Marnie Andrews

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Marnie Andrews
Born Marie Whitener Andrews
1951 (age 62–63)
Cedartown, Georgia
Occupation Television, stage actress
Years active 40+
Spouse(s) Jeff Jacobson
Awards Garland Award, Los Angeles, Dramlogue Award, Los Angeles, Berrilla Kerr Playwrighting Award
Website
marnieandrews.com

Marnie Andrews (born 1951 in Cedartown, Georgia) is an American stage and television actress who has had parts on ER, JAG, Murder One, "Reasonable Doubts", (with Mark Harmon and Marlee Matlin) (1991-1993), The Wonder Years and made for TV movies "Line of Fire: The Morris Dees Story," (1991), Shattered Mind (1996), among others. Andrews is also a director[1] of stage-acting. As a singer and lyricist, she as composed with Christopher McHale, and Tyler Orr Sterrett.

As writer and poet (with articles published in such magazines as Natural History, CR, Amica and American Theatre), she writes often of her travels with Jacobson. Her writing focusses on the issues of environmental protection, working within community to effect change, and the advantages of long, sustaining friendships. Also a teacher.[2] Marnie has taught at New York University, University of Southern California Graduate Film School, and SUNY/Albany. She also teaches privately.

Personal[edit]

Andrews married photographer Jeff Jacobson in 1979. Their son, Henry Jacobson, is a film director and photographer.

Marnie is a subject of several books, including "50 Hours" by Eugene Richards and "The Last Roll" by Jeff Jacobson

Theater[edit]

As actor[edit]

  • Amanda, "The Glass Menagerie" by Tennessee Williams Oklahoma State University Theatre Department, 2011, Guest Artist/Instructor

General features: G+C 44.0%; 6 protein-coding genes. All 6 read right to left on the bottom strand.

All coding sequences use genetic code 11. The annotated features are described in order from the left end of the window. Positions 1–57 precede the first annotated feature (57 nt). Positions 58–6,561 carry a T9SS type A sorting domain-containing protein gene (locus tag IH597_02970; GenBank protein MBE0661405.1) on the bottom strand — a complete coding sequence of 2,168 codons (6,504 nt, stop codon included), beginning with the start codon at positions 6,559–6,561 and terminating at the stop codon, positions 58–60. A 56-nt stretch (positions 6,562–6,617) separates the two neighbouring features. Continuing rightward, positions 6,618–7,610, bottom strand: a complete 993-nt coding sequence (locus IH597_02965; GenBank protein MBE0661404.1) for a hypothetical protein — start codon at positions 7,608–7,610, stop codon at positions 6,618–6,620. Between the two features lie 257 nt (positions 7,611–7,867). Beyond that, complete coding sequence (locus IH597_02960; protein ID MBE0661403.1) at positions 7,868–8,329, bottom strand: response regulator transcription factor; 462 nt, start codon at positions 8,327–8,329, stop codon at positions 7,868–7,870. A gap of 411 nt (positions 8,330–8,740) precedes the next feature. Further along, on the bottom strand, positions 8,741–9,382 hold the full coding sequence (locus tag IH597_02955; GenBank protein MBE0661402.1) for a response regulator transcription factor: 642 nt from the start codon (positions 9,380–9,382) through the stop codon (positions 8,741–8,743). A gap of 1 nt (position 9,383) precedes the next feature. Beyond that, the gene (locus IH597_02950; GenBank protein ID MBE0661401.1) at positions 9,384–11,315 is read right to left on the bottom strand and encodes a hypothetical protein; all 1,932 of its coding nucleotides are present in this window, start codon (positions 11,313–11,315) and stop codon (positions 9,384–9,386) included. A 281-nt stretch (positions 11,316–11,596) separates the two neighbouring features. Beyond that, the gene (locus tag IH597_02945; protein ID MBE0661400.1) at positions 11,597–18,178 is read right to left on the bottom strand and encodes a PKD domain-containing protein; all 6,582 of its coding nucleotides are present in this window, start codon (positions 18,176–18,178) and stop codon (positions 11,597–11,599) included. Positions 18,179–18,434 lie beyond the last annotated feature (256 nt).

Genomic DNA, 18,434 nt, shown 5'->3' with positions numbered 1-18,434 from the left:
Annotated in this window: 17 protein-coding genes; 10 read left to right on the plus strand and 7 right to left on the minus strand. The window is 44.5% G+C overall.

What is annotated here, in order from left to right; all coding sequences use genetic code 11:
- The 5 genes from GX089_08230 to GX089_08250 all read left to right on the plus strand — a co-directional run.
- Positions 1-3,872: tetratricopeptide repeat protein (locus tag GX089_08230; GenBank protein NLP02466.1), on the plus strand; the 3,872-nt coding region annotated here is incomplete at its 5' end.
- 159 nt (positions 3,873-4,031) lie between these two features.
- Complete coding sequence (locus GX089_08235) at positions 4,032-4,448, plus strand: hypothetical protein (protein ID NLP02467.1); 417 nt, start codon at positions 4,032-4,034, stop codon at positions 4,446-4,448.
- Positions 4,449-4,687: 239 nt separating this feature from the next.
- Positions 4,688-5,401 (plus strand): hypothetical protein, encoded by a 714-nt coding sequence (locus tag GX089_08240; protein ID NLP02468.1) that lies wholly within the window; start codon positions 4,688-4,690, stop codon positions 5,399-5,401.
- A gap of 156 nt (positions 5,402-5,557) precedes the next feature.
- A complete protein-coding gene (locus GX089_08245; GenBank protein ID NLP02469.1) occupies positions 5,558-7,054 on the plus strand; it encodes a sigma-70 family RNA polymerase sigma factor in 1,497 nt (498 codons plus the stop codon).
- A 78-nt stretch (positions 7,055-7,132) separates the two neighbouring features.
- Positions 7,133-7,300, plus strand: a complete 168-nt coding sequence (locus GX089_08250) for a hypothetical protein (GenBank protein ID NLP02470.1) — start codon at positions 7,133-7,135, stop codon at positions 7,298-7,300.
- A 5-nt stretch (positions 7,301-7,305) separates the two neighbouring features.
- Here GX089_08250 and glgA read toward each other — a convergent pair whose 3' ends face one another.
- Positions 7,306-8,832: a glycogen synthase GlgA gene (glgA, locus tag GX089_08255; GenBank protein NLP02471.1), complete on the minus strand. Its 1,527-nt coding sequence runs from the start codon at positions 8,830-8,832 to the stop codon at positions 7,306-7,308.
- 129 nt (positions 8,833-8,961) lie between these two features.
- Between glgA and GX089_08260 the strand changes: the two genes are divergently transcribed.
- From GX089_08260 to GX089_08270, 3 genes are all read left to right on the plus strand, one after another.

• Evelyn, 'Til Summer Comes by Mark McNease, New Jersey Repertory Company, 2002[3]
  • Rosemary, Touch of Rapture by Mary Fengar Gail, New Jersey Repertory Company, 2005[4]
  • Madeline Livingston, The Women of Lockerbie by Deborah Brevoort, New Jersey Repertory Company, 2006[5]
  • multiple roles, "Play by Play," Stageworks Hudson, Hudson, NY.

Extensive resume, see www.marnieandrews.com

Much of her career she worked with playwrights as actor, director, and dramaturge developing new plays. Member of Plays in Progress, Hudson Opera House, Hudson, NY, and NJ Repertory Company.

Filmography[edit]

  • "Love Is Hell" Independent Film, 2008
  • * ER
    • "Union Station" (1996) TV Episode
  • Shattered Mind (1996) TV Movie
  • JAG
    • "Hemlock" (1996) TV Episode
  • Murder One
    • "Chapter Sixteen" (1996) TV Episode
  • The Wonder Years
    • "Unpacking" (1993) TV Episode
  • Reasonable Doubts 1991-1993 Multiple Episodes
    • "Two Women" (1993) TV Episode
    • "Mercury in Retrograde" (1992) TV Episode
    • "Moment of Doubt" (1992) TV Episode
    • "Maggie Finds Her Soul" (1992) TV Episode
    • "Dicky's Got the Blues" (1991) TV Episode
  • Writer's Block (1991) TV Movie
  • L.A. Law
    • "Watts a Matter?" (1990) TV Episode
  • Roe v. Wade (movie)|Roe v. Wade (1989) TV Movie [1]

Director=[edit]

'Fifth of July", by Lanford Wilson SUNY/Albany, 2011 Merit Award in Ensemble Work and Technical Achievement, American College Theatre Festival, "Family: Can't Live with Them, Can't Live Without Them", one acts, including works by James Farrell, U/Albany, 2008, "Trojan Women" adaptation by Steven Wolfson, Getty Museum, Los Angeles, CA 1999.

Writer[edit]

  • Berrilla Kerr Playwrights Award. 2004.
    • Based on the writing "Survival Secrets."

Poem-"The Trees of Miller Road" published in "The Last Roll," Daylight Books, 2013

Various magazine articles, see www.marnieandrews.com

References[edit]

  1. ^ Genzlinger, Neil. "JERSEY FOOTLIGHTS; The Unadorned Words." The New York Times, 1 April 2001.
  2. ^ New Jersey Repertory Co. - profile of Marnie Andrews
  3. ^ Klein, Alvin. "THEATER REVIEW; A Subject No One Wants to Talk About." The New York Times, 10 March 2002.
  4. ^ Genzlinger, Neil. "THEATER REVIEW: Just Doing That Crazy Hand Jive." The New York Times, 23 January 2005.
  5. ^ Allen, Kerri. "THEATER REVIEW: Mourning Becomes Lockerbie." The New York Times, 2 April 2006.

External links[edit]